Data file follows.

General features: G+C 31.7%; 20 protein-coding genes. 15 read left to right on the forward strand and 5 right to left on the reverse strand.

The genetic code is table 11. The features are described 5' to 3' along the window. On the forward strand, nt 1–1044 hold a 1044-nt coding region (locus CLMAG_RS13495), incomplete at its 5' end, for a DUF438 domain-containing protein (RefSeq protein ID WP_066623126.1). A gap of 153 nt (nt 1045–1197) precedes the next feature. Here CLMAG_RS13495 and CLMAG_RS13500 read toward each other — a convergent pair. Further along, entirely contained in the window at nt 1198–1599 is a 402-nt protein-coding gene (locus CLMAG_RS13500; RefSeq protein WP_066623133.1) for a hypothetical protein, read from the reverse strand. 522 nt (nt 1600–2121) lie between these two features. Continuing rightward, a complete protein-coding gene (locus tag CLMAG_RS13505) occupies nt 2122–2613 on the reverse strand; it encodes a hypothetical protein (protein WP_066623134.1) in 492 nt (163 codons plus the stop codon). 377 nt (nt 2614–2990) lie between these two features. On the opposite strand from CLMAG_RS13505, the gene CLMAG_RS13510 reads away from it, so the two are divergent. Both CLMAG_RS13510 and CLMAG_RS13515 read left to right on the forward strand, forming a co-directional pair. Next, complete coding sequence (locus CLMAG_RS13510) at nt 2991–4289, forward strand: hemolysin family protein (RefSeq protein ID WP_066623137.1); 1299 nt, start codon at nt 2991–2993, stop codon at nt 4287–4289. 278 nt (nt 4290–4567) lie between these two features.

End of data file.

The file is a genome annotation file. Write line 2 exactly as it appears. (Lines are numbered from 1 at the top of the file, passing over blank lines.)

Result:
The genetic code is table 11. The features are described 5' to 3' along the window. On the forward strand, nt 1–1044 hold a 1044-nt coding region (locus CLMAG_RS13495), incomplete at its 5' end, for a DUF438 domain-containing protein (RefSeq protein ID WP_066623126.1). A gap of 153 nt (nt 1045–1197) precedes the next feature. Here CLMAG_RS13495 and CLMAG_RS13500 read toward each other — a convergent pair. Further along, entirely contained in the window at nt 1198–1599 is a 402-nt protein-coding gene (locus CLMAG_RS13500; RefSeq protein WP_066623133.1) for a hypothetical protein, read from the reverse strand. 522 nt (nt 1600–2121) lie between these two features. Continuing rightward, a complete protein-coding gene (locus tag CLMAG_RS13505) occupies nt 2122–2613 on the reverse strand; it encodes a hypothetical protein (protein WP_066623134.1) in 492 nt (163 codons plus the stop codon). 377 nt (nt 2614–2990) lie between these two features. On the opposite strand from CLMAG_RS13505, the gene CLMAG_RS13510 reads away from it, so the two are divergent. Both CLMAG_RS13510 and CLMAG_RS13515 read left to right on the forward strand, forming a co-directional pair. Next, complete coding sequence (locus CLMAG_RS13510) at nt 2991–4289, forward strand: hemolysin family protein (RefSeq protein ID WP_066623137.1); 1299 nt, start codon at nt 2991–2993, stop codon at nt 4287–4289. 278 nt (nt 4290–4567) lie between these two features.